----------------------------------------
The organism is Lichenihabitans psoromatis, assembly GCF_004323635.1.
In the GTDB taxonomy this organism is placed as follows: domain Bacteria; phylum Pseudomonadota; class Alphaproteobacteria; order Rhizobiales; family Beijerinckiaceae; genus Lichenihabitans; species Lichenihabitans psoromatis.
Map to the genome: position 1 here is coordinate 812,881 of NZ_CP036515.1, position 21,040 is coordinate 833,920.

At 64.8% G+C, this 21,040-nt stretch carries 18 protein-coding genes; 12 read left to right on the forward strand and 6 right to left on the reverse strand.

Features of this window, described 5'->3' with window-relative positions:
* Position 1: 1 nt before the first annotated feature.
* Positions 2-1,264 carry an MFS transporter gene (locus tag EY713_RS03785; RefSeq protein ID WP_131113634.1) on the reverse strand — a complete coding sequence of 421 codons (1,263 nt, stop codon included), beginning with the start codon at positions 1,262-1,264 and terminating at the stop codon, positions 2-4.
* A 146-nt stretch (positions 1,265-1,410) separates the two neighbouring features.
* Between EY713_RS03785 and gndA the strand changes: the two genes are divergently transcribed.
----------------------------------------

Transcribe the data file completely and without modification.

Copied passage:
The organism is Lichenihabitans psoromatis, assembly GCF_004323635.1.
In the GTDB taxonomy this organism is placed as follows: domain Bacteria; phylum Pseudomonadota; class Alphaproteobacteria; order Rhizobiales; family Beijerinckiaceae; genus Lichenihabitans; species Lichenihabitans psoromatis.
Map to the genome: position 1 here is coordinate 812,881 of NZ_CP036515.1, position 21,040 is coordinate 833,920.

At 64.8% G+C, this 21,040-nt stretch carries 18 protein-coding genes; 12 read left to right on the forward strand and 6 right to left on the reverse strand.

Features of this window, described 5'->3' with window-relative positions:
* Position 1: 1 nt before the first annotated feature.
* Positions 2-1,264 carry an MFS transporter gene (locus tag EY713_RS03785; RefSeq protein ID WP_131113634.1) on the reverse strand — a complete coding sequence of 421 codons (1,263 nt, stop codon included), beginning with the start codon at positions 1,262-1,264 and terminating at the stop codon, positions 2-4.
* A 146-nt stretch (positions 1,265-1,410) separates the two neighbouring features.
* Between EY713_RS03785 and gndA the strand changes: the two genes are divergently transcribed.